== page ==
This mission was supposed to happen in 2003 and then Columbia disintegrated and the Atlantis flight to the space station was put on hold. Three years passed, and then when Atlantis was finally given a green light an unbelievable series of events kept it grounded for two more weeks.
Let's recount the problems. To start with, a lightning bolt hit the launch pad. Then an approaching Hurricane Ernesto pushed NASA into a Keystone Kops caper. Atlantis was hustled, well slowly moved, off the pad and then when the hurricane turned, the shuttle itself did a U-turn.
Once the weather cleared, the technical glitches began. A pump on one of the fuel cells failed and a squirreley fuel sensor acted up. But, Atlantis finally lifted off and the mission itself went beautifully. Space walking astronauts installed a 17 and a half ton truss and solar panels on the international space station. The work was done ahead of time, and only a couple of bolts were lost in the process.
So, the crew and NASA were feeling good about a job well done and Atlantis began its trek home.
And that's precisely when the mystery objects began to appear. First there was one, then another, and now three more -- little specks of space debris or tiny UFOs, which are causing NASA some big headaches.
Engineers were worried the debris may be pieces of the shuttle's heat shield needed for a safe re-entry, but now those fears have eased. Experts studying the strange images think the mystery objects may be small bits of material which simply floated out of the shuttle's cargo bay, perhaps even pieces of lint or small twists tie used to secure cables.
In any case, the objects appear to be more of a nuisance than a threat and NASA is increasingly optimistic the shuttle will come home tomorrow.
And when it lands, there will be a collective sigh of relief that one very strange trip has finally ended.
Dick Meyer alludes to that, and a lot of other interesting things, in his column this week. Is the country really polarized? Maybe not. Check it out.
Notebook: Muslims React
For more, click the monitor to watch.
First Look: United Nations
Jim was in New York for the President's speech to the United Nations -- a source of much anticipation, not to mention urban gridlock -- and took a minute to give us this preview of tonight's CBS Evening News.
Just click the monitor to watch.
(Once again, alas, the foundation elected to pass over the hardworking staff of
"C&C" and instead give its loot to people who grow flowers and study turtles. Go figure.)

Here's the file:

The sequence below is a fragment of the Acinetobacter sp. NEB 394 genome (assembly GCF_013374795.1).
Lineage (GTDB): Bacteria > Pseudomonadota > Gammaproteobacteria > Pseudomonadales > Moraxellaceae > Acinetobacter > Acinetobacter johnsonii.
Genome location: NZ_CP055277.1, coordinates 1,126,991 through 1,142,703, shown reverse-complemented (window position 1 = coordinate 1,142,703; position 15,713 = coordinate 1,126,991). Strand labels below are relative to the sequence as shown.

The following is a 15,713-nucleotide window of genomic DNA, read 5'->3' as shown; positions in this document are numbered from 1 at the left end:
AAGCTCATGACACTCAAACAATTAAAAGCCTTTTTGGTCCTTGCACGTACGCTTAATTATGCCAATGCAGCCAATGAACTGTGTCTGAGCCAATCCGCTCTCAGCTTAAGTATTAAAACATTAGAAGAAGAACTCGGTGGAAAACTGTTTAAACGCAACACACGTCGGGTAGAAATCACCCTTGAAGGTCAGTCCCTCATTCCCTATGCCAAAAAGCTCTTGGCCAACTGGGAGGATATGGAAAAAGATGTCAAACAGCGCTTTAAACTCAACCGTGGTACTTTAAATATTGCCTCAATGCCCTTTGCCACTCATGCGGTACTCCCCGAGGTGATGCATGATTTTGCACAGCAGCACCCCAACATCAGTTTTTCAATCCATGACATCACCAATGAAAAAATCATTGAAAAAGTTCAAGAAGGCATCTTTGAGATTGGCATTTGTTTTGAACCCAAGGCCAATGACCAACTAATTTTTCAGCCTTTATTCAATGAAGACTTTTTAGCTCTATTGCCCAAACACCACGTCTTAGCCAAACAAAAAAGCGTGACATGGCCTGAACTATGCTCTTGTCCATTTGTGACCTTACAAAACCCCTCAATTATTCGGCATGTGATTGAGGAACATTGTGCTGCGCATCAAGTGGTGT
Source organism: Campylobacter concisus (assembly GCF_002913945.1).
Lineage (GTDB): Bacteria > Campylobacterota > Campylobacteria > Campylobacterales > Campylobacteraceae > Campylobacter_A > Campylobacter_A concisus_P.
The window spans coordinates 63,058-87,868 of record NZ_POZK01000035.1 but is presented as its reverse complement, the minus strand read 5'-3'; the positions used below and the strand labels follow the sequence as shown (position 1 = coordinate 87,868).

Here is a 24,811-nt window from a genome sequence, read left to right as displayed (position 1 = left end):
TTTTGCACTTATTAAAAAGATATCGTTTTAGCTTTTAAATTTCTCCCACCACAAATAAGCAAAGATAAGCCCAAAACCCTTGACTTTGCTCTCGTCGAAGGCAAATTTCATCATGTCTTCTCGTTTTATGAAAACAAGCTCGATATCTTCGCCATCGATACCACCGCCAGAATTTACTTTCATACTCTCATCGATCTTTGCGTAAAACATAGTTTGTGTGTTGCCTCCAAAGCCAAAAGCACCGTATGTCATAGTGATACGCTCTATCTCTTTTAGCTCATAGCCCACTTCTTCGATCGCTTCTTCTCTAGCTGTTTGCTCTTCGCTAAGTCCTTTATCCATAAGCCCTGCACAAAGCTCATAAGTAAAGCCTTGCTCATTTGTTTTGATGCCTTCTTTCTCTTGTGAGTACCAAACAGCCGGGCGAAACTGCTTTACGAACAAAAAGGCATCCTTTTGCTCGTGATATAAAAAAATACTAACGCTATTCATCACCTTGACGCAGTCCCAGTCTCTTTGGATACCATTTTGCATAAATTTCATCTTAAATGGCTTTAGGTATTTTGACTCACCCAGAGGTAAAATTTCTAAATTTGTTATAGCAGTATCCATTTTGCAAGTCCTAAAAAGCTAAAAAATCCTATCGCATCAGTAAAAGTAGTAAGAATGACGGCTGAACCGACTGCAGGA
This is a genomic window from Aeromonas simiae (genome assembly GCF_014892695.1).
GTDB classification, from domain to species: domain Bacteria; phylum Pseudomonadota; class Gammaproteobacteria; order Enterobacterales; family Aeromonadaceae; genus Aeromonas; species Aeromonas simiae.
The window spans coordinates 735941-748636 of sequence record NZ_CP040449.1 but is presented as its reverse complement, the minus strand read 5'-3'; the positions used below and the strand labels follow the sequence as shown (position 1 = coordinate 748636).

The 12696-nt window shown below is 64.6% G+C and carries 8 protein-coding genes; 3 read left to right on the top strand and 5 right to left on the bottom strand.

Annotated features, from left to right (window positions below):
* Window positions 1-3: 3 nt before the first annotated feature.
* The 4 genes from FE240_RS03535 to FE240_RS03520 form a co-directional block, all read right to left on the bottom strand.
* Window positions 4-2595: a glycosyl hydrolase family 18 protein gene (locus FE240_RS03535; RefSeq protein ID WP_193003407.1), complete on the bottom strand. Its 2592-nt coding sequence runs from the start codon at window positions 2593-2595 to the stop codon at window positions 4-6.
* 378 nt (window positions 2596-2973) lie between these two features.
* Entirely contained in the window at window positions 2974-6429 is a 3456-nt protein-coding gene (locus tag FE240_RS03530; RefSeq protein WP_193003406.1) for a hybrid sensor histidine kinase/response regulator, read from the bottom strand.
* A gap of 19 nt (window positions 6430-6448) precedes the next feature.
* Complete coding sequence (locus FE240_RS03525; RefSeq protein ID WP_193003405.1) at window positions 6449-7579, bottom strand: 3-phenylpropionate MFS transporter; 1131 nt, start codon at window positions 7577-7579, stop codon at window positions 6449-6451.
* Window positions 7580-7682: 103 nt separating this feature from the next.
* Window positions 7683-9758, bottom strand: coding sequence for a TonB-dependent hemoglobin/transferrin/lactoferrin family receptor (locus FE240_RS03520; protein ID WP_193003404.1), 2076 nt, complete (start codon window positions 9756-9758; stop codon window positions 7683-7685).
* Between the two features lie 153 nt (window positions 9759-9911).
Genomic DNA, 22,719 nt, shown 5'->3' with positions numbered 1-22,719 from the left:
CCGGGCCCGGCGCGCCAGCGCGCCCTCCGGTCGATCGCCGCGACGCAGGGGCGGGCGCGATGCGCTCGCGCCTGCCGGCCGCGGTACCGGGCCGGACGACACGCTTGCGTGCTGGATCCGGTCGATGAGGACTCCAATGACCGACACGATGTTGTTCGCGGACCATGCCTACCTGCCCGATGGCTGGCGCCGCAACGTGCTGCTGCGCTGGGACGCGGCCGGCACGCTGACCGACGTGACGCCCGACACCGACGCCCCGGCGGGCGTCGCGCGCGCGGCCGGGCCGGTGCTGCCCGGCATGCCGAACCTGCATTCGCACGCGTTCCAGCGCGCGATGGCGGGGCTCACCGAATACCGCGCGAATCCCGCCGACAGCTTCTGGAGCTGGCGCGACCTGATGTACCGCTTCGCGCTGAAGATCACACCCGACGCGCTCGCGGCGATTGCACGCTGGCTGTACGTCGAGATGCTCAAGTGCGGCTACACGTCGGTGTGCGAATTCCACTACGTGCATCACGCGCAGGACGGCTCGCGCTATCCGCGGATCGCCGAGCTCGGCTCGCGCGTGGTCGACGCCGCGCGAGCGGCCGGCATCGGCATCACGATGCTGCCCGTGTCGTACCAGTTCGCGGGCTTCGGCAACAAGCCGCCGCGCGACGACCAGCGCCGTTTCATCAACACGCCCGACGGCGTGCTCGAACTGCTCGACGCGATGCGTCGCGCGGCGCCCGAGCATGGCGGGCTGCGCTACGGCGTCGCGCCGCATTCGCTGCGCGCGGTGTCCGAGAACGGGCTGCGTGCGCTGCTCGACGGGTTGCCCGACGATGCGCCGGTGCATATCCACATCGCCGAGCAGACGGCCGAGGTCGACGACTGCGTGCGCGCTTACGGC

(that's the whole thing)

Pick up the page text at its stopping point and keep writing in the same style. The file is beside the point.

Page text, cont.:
One of the winners is an expert in our word of the day.
bioluminescence ( bye-oh-loom-in-ESS-ence)) n. Emission of visible light by living organisms such as the firefly and various fish, fungi, and bacteria.We at "Couric & Co." salute the winners of the MacArthur genius grants. Some of us are giving off celebratory bioluminescence, even as we speak. (Though that may have something to do with the chili we had for lunch…)
Favorite quote, from Bill Maher:
"If I or my representatives got it wrong about how the 'Free Speech' segment of the 'CBS Evening News' is, sorry, our bad," Maher said yesterday in a statement. "I'm ready, willing and able to speak about the topic I originally suggested."
Seems Bill Maher has been somewhat outspoken about the CBS Evening News "freeSpeech" segment. A few readers have been very displeased about what he's said, and accused CBS of playing dirty pool.
Over at Public Eye, they've been doing a little digging on the story, and gotten more details.
In an e-mail, (CBS Evening News Executive Producer) Rome Hartman also said that Maher was not told the topic of religion was off limits, that all prospective "freeSpeech" participants are given "suggested topics" in order to yield timely commentary and avoid repetition. Hartman added, "no effort was made to dictate content to him or anyone else, other than that we have told everyone that we won't air personal attacks, and that we're seeking an overall tone of civility and respect, even while airing very divergent views."Head over to PE and read the whole thing.